Habermas, J. (1987) The Theory of Communicative Action. Boston: Beacon Press.

Heidegger, M. (1993) Sein und Zeit. Tübingen: Max Niemeyer Verlag.

Johannessen-Henry, C. T., Delatour, I., Bidstrup, P. E., Dalton, S. O. and Johansen, C. (2013) Associations between faith, distress and mental adjustment – A Danish survivorship study. Acta Oncologica 52 (2): 364–371. https://doi.org/10.3109/0284186X.2012.744141

Kirkeministeriet. (2016) Folkekirkens medlemstal. Retrieved from: http://www.km.dk/folkekirken/kirkestatistik/folkekirkens-medlemstal/.

Koenig, H., King, D. and Carson, V. B. (2012) Hand­book of Religion and Health. New York: Oxford University Press.

La Cour, P. (2008) Existential and religious issues when admitted to hospital in a secular society: Patterns of change. Mental Health, Religion & Culture 11 (8): 769–782. https://doi.org/10.1080/13674670802024107

La Cour, P. and Hvidt, N. C. (2010) Research on meaning-making and health in secular society: Secular, spiritual and religious existential orienta­tions. Social Science & Medicine 71 (7): 1292–1299. https://doi.org/10.1016/j.socscimed.2010.06.024

Liamputtong, P. (2011) Focus Group Methodology: Principle and Practice. London: Sage. https://doi.org/10.4135/9781473957657

Mishler, E. (1984) The Discourse of Medicine: The Dialectics of Medical Interviews. Norwood, NJ: Ablex.

Nettleton, S., Burrows, R. and Watt, I. (2008) Regulating medical bodies? The consequences of the ‘modernisation’ of the NHS and the disembodiment of clinical knowledge. Sociology of Health and Illness 30 (3): 333-348. https://doi.org/10.1111/j.1467-9566.2007.01057.x

Pedersen, H. F., Pedersen, C. G., Pargament, K. I. and Zachariae, B. (2013) Religious coping and quality of life among severely ill lung patients in a secular society. International Journal for the Psychology of Religion 23 (3): 188–203. https://doi.org/10.1080/10508619.2012.728068

Pedersen, K. M., Andersen, J. S. and Søndergaard, J. (2012) General practice and primary health care in Denmark. Journal of the American Board of Family Medicine 25 (1): 34–38. https://doi.org/10.3122/jabfm.2012.02.110216

Pesut, B., Fowler, M., Taylor, E. J., Reimer-Kirkham, S. and Sawatzky, R. (2008) Conceptualising spirituality and religion for healthcare. Journal of Clinical Nursing 17 (21): 2803–2810. https://doi.org/10.1111/j.1365-2702.2008.02344.x

Rosen, I. (2009) ‘I’m a Believer – but I’ll be Damned if I’m Religious’: Belief and Religion in the Greater Copenhagen Area – A Focus Group Study. Lund: Lunds Universitet.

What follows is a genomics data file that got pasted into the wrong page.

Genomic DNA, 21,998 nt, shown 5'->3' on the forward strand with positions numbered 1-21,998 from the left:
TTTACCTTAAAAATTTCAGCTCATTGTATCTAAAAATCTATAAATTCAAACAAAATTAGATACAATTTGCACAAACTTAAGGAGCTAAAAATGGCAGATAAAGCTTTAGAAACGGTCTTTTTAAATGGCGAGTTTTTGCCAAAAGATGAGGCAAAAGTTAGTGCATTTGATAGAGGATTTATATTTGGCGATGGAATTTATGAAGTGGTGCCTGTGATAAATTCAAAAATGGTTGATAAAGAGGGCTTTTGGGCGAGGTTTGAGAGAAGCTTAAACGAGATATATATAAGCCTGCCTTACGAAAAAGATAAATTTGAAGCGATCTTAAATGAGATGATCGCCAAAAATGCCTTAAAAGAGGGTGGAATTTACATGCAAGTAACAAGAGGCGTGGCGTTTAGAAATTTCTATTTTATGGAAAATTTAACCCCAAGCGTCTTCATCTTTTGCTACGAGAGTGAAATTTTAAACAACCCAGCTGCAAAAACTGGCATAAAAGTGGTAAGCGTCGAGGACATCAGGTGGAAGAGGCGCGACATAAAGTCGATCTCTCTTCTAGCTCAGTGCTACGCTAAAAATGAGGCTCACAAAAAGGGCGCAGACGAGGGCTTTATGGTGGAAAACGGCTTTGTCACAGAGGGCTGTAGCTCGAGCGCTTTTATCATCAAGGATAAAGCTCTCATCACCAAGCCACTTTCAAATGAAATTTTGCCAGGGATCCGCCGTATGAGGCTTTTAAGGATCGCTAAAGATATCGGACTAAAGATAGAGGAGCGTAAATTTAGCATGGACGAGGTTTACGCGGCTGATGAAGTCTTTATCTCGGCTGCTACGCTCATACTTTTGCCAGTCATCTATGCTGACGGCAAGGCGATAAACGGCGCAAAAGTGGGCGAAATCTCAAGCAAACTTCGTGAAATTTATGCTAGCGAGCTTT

Salander, P. (2012) The emperor’s new clothes: Spirituality. A concept based on questionable ontology and circular findings. Archive for the Psychology of Religion 34 (1): 17–32. https://doi.org/10.1163/157361212X645241

Smith, J. A., Flowers, P. and Larkin, M. (2009) Inter­pretative Phenomenological Analysis: Theory, Method and Research. London: Sage.

Sulmasy, D. P. (2002) A biopsychosocial-spiritual model for the care of patients at the end of life. Gerontologist 42 (3): 24–33. https://doi.org/10.1093/geront/42.suppl_3.24

Taylor, C. (2007) A Secular Age. Cambridge, MA: Harvard University Press.

Vermandere, M., Choi, Y. N., De Brabandere, H., Decouttere, R., De Meyere, E., Gheysens, E., Nickmans, B., Schoutteten, M., Seghers, L., Truijens, J., Vandenberghe, S., Van De Wiele, S., Van Oevelen, L. A. and Aertgeerts, B. (2012) GPs’ views concerning spirituality and the use of the FICA tool in palliative care in Flanders: A qualitative study. British Journal of General Practice 62 (603): 718–725. https://doi.org/10.3399/bjgp12X656865

Wear, D. and Castellani, B. (2000) The development of professionalism: Curriculum matters. Academic Medicine 75 (6): 602–611. https://doi.org/10.1097/00001888-200006000-00009

Zuckerman P. (2008) Society Without God. New York: New York University Press.



How to Cite

Assing Hvidt, E., Søndergaard, J., Hansen, D. G., Gulbrandsen, P., Ammentorp, J., Timmermann, C., & Hvidt, N. C. (2018). ‘We are the barriers’: Danish general practitioners’ interpretations of why the existential and spiritual dimensions are neglected in patient care. Communication and Medicine, 14(2), 108–120. https://doi.org/10.1558/cam.32147